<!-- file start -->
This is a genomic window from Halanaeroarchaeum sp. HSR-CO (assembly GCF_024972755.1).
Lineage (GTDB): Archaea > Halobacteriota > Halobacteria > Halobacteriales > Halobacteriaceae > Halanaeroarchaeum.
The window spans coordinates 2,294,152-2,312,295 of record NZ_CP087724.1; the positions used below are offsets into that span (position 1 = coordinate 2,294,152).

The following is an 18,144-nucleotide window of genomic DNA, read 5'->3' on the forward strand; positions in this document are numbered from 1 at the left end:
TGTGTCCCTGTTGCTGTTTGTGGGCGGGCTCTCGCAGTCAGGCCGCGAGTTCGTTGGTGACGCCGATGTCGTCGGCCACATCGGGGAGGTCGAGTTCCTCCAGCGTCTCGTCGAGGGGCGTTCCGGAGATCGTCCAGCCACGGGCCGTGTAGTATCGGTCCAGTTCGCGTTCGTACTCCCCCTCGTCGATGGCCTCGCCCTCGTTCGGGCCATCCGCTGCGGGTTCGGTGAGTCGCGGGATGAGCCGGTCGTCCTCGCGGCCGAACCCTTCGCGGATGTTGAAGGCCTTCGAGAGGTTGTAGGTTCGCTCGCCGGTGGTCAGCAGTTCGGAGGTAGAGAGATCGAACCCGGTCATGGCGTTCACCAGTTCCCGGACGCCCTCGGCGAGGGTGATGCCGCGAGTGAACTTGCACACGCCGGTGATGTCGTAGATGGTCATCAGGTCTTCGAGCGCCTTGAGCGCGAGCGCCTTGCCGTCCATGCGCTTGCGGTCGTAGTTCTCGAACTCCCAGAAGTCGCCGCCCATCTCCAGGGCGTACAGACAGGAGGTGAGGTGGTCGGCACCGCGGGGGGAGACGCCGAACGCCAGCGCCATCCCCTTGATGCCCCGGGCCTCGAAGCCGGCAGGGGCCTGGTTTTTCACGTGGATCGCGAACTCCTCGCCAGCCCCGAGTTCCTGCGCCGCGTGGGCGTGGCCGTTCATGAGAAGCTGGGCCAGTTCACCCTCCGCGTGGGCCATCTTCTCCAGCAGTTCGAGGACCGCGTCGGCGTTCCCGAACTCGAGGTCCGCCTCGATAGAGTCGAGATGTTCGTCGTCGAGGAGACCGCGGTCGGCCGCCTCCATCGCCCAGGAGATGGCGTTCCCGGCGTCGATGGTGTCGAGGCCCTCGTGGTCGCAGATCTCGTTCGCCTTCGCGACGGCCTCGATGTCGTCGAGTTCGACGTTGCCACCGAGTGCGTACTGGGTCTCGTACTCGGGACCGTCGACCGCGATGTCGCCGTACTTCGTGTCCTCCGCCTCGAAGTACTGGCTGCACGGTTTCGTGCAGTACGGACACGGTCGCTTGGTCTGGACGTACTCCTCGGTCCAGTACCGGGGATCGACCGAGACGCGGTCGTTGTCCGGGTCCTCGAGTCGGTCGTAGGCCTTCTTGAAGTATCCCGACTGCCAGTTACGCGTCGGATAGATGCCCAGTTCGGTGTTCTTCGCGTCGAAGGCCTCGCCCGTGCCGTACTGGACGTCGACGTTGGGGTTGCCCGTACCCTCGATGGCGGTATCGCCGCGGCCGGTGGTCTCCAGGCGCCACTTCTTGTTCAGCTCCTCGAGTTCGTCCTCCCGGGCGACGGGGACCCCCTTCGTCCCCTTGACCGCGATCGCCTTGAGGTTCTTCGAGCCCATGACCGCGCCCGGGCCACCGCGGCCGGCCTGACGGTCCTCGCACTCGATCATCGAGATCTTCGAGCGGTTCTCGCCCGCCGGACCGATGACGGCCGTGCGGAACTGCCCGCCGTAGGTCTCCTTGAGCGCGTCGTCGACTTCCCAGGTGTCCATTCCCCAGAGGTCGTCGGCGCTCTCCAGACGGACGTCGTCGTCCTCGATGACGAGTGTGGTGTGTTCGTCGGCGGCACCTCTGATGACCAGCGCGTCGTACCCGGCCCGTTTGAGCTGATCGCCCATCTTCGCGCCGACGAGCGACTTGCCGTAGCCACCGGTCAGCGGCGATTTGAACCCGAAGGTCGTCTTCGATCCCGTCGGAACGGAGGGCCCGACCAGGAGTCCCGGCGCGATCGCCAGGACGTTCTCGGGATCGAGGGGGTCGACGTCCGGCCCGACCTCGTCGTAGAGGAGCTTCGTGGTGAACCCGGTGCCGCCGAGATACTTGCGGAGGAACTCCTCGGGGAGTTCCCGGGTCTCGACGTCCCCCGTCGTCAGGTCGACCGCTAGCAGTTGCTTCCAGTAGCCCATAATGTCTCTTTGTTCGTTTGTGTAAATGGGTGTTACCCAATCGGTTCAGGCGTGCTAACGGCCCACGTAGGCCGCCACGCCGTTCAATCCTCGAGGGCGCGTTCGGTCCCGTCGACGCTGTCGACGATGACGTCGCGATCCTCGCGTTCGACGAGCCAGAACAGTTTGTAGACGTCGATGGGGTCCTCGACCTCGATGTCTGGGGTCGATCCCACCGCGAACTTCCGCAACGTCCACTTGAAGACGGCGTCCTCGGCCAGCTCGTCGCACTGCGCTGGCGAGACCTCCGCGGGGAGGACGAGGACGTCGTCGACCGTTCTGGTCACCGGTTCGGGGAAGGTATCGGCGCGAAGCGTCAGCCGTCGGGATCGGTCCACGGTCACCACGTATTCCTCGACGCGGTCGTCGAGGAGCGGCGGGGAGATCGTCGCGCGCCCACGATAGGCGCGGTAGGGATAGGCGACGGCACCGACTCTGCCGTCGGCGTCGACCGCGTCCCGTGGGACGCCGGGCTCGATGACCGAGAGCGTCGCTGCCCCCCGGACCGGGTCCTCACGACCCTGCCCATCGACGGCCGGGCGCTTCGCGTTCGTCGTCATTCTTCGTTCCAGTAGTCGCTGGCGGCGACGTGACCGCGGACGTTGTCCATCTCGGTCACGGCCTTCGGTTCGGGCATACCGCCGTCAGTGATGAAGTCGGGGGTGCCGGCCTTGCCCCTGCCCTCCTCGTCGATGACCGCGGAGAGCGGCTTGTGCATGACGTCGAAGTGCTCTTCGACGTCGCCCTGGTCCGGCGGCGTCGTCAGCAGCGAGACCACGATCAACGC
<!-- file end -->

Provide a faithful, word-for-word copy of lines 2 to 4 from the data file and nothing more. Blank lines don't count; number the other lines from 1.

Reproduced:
Lineage (GTDB): Archaea > Halobacteriota > Halobacteria > Halobacteriales > Halobacteriaceae > Halanaeroarchaeum.
The window spans coordinates 2,294,152-2,312,295 of record NZ_CP087724.1; the positions used below are offsets into that span (position 1 = coordinate 2,294,152).

The following is an 18,144-nucleotide window of genomic DNA, read 5'->3' on the forward strand; positions in this document are numbered from 1 at the left end: